When a drop of water is placed on a surface it can either spread over the surface in which case it wets or can form a stable drop and is then unable to wet.
Reduction in surface tension of water by a surfactant can make a non-wetting solution into a wetting solution on particular substrates. The ability to wet or not depends upon the surface tension of the solution and the critical solid tension (CST) of the solid. The CST is the surface tension of a liquid which will form a contact angle of close to zero measured across the film on that solid, i.e. the liquid spreads over the solid. Glass, with a CST of more than 70 dynes/cm can be wet easier than polypropylene, with a CST of 28. In all cases to wet a substrate quickly and effectively, a surfactant will be required to help reduce the surface tension and overcome the surface energy of the substrate.
Below depicts the droplet on a substrate with increased wetting performance.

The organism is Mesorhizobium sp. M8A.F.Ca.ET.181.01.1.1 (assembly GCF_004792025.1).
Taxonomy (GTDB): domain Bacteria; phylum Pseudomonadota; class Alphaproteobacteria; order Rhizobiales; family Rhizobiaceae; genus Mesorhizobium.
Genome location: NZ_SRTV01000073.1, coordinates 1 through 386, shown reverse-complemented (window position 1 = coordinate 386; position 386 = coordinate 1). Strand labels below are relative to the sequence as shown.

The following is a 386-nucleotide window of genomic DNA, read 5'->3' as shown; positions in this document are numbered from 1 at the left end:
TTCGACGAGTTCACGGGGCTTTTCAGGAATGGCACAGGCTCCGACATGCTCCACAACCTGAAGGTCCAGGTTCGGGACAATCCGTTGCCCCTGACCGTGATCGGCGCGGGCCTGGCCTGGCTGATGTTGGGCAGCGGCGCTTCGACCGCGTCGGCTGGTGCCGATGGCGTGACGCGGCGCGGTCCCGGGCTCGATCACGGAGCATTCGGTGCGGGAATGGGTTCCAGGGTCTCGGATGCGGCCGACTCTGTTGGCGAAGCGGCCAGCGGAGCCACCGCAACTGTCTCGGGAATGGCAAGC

Static contact angle measurement
One of the most popular ways of measuring contact angles is the use of measuring the angle of a sessile drop resting on a solid surface, using a goniometer equipped with a microscope and video camera.
Basically, the drop of the prepared test liquid is released through a fine needle and allowed to drop under gravity onto the substrate whilst filming the action. From the captured image as seen in the first image above the contact angle can be measured either manually or by utilizing the software.
Sessile Drop A Typical Goniometer
Experimental work on various substrates
Below will highlight of the programme of work that we have carried out on various substrates and substances.
Several test liquids were prepared as a 0.5% solution in deionised water and some test substrates consisting of different plastics and metals were utilised.
An FTȦ 200 goniometer equipped with a digital microscope and video capture was used to analyse the sessile drop images.
A detailed list of substrates tested and their recommendations:
The following photo stills show the test liquid sessile drop after 5 seconds of wetting on a variety of substrates: